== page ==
Grime is determined in several ways in primitive societies. The direct perception of the act of crime is sometimes not necessarily available. In the absence of such evidence, the determination of crime is left to the supernatural powers and the person concerned has to undergo severe tests. If he passes through the tests satisfactorily he is declared innocent, otherwise he has to face punishment.
In Africa, in some tribes if it is suspected that a woman has committed some sexual crime and she does not admit it, she is thrown from a high hill to determine whether she has commited the crime or not. After s oiling down the hill if she is unhurt, she is declared innocent, otherwise she is punished. In some other tribes the suspected person has to put his hand in fire or boiling water to prove his innocence.
That is what is known as retributive theory of punishment which is based upon fulfillment of moral justice. It is like the Hindu law of karma according to which the good must be rewarded and evil punished even if they evade determination by the law. Since the primitive people believe that offenders are punished by Nemesis, the goddess of retribution and punishment, the criminal is put to severe tests.
In primitive societies it is generally believed that the priest or Shaman or the magician possesses a supernatural power. Therefore, sometimes the determination of crime is left to them. They follow traditional methods to determine the crime. In some other primitive societies there is a very mild way of determination of crime. The suspected person is asked to solemnly declare whether he is innocent or a criminal. If he denies to make a statement on oath, he is held to be the criminal. On the other hand, if he unhesitatingly declares his innocence on oath, he is freed. Similar custom maybe found in case of Panchayat System in Indian tribes.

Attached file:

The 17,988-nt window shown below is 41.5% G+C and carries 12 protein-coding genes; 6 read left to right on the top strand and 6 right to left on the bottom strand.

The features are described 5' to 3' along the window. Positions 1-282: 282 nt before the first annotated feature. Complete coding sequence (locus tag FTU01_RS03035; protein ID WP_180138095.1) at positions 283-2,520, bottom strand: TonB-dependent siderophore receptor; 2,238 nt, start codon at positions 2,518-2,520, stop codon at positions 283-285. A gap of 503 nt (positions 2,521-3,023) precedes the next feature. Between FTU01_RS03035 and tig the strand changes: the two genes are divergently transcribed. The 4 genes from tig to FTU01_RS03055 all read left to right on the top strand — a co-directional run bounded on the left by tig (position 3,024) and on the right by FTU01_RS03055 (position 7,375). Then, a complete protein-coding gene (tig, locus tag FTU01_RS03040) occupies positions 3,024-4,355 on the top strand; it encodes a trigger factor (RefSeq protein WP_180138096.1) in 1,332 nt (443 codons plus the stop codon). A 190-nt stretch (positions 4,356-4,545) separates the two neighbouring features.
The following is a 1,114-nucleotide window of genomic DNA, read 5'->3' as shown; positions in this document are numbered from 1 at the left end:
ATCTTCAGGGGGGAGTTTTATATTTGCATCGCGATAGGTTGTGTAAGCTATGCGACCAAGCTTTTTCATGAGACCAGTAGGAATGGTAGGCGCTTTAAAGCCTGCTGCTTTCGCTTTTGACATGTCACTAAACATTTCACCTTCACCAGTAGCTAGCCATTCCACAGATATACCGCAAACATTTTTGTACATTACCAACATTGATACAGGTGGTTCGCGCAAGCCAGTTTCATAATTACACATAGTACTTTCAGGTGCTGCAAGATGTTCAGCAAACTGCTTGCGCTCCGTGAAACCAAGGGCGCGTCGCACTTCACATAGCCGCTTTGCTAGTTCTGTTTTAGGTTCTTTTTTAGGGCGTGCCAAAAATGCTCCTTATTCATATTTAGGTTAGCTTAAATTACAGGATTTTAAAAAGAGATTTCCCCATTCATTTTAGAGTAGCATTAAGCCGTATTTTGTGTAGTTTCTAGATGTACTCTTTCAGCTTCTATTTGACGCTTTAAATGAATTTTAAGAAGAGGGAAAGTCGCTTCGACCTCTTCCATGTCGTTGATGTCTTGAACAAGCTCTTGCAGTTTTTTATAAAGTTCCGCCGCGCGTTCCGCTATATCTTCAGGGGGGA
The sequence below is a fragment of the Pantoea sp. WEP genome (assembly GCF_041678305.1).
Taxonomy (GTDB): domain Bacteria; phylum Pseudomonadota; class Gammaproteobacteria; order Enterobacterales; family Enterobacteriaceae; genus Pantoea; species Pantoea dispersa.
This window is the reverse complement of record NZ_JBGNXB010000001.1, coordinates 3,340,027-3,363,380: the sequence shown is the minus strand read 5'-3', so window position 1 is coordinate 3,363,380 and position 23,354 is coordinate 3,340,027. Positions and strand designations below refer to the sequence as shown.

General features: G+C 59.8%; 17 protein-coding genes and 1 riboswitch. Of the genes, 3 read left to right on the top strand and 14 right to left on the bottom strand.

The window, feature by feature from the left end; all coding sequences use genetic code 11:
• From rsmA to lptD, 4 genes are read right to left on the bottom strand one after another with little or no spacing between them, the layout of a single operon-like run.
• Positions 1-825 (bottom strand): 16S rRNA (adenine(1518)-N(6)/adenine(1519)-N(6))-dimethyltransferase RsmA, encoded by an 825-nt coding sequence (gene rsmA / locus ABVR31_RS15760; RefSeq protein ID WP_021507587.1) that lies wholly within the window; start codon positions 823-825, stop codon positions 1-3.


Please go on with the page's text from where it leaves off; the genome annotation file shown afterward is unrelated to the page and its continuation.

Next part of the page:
The oath is taken in the name of god, one’s children or the Ganges water. This type of determination of crime is prevalent due to faith in the supernatural power of oath. It is generally believed that if a false oath is taken, the offender is punished severely by the supernatural powers, as nothing can be hidden from them.
This way of determination of crime if quite popular. However in some tribes in Africa and America the plaintiff and the defendant respectively present their arguments before the council of elders and the final decision is left to the majority vote of the elders. This type of arrangement may be seen in most of the Indian tribes. And generally justice is done.